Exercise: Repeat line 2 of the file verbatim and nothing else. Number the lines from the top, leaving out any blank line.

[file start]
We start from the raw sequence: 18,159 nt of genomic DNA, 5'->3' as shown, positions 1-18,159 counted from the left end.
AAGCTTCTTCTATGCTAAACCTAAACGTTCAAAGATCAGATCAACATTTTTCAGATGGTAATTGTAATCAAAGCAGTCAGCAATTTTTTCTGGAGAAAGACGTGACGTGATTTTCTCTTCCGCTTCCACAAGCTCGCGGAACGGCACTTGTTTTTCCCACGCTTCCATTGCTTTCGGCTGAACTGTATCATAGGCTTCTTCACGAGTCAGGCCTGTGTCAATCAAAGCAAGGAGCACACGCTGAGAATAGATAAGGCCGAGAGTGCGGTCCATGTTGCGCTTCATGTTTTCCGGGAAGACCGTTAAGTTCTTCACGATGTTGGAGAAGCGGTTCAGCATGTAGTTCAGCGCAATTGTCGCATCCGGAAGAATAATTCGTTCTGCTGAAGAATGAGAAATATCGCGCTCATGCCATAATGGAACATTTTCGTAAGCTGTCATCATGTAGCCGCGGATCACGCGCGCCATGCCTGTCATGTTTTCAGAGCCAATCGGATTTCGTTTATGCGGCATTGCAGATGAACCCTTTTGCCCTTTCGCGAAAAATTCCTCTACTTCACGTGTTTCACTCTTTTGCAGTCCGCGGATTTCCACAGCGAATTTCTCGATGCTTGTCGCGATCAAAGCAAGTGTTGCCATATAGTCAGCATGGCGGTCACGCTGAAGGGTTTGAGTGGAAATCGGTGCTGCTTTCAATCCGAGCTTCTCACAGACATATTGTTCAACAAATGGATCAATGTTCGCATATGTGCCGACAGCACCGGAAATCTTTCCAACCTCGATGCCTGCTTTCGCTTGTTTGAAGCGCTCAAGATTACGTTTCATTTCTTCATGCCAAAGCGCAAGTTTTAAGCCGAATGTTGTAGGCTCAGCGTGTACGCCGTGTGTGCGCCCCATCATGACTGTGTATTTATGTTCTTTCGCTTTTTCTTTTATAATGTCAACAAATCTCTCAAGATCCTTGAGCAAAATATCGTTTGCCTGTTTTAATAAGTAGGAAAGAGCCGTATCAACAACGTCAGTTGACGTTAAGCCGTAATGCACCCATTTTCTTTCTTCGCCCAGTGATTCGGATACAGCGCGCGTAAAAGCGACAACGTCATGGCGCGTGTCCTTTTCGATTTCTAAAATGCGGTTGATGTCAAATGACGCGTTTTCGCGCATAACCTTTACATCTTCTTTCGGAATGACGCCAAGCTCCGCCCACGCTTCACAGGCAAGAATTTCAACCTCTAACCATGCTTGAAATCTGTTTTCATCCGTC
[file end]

AAGCTTCTTCTATGCTAAACCTAAACGTTCAAAGATCAGATCAACATTTTTCAGATGGTAATTGTAATCAAAGCAGTCAGCAATTTTTTCTGGAGAAAGACGTGACGTGATTTTCTCTTCCGCTTCCACAAGCTCGCGGAACGGCACTTGTTTTTCCCACGCTTCCATTGCTTTCGGCTGAACTGTATCATAGGCTTCTTCACGAGTCAGGCCTGTGTCAATCAAAGCAAGGAGCACACGCTGAGAATAGATAAGGCCGAGAGTGCGGTCCATGTTGCGCTTCATGTTTTCCGGGAAGACCGTTAAGTTCTTCACGATGTTGGAGAAGCGGTTCAGCATGTAGTTCAGCGCAATTGTCGCATCCGGAAGAATAATTCGTTCTGCTGAAGAATGAGAAATATCGCGCTCATGCCATAATGGAACATTTTCGTAAGCTGTCATCATGTAGCCGCGGATCACGCGCGCCATGCCTGTCATGTTTTCAGAGCCAATCGGATTTCGTTTATGCGGCATTGCAGATGAACCCTTTTGCCCTTTCGCGAAAAATTCCTCTACTTCACGTGTTTCACTCTTTTGCAGTCCGCGGATTTCCACAGCGAATTTCTCGATGCTTGTCGCGATCAAAGCAAGTGTTGCCATATAGTCAGCATGGCGGTCACGCTGAAGGGTTTGAGTGGAAATCGGTGCTGCTTTCAATCCGAGCTTCTCACAGACATATTGTTCAACAAATGGATCAATGTTCGCATATGTGCCGACAGCACCGGAAATCTTTCCAACCTCGATGCCTGCTTTCGCTTGTTTGAAGCGCTCAAGATTACGTTTCATTTCTTCATGCCAAAGCGCAAGTTTTAAGCCGAATGTTGTAGGCTCAGCGTGTACGCCGTGTGTGCGCCCCATCATGACTGTGTATTTATGTTCTTTCGCTTTTTCTTTTATAATGTCAACAAATCTCTCAAGATCCTTGAGCAAAATATCGTTTGCCTGTTTTAATAAGTAGGAAAGAGCCGTATCAACAACGTCAGTTGACGTTAAGCCGTAATGCACCCATTTTCTTTCTTCGCCCAGTGATTCGGATACAGCGCGCGTAAAAGCGACAACGTCATGGCGCGTGTCCTTTTCGATTTCTAAAATGCGGTTGATGTCAAATGACGCGTTTTCGCGCATAACCTTTACATCTTCTTTCGGAATGACGCCAAGCTCCGCCCACGCTTCACAGGCAAGAATTTCAACCTCTAACCATGCTTGAAATCTGTTTTCATCCGTC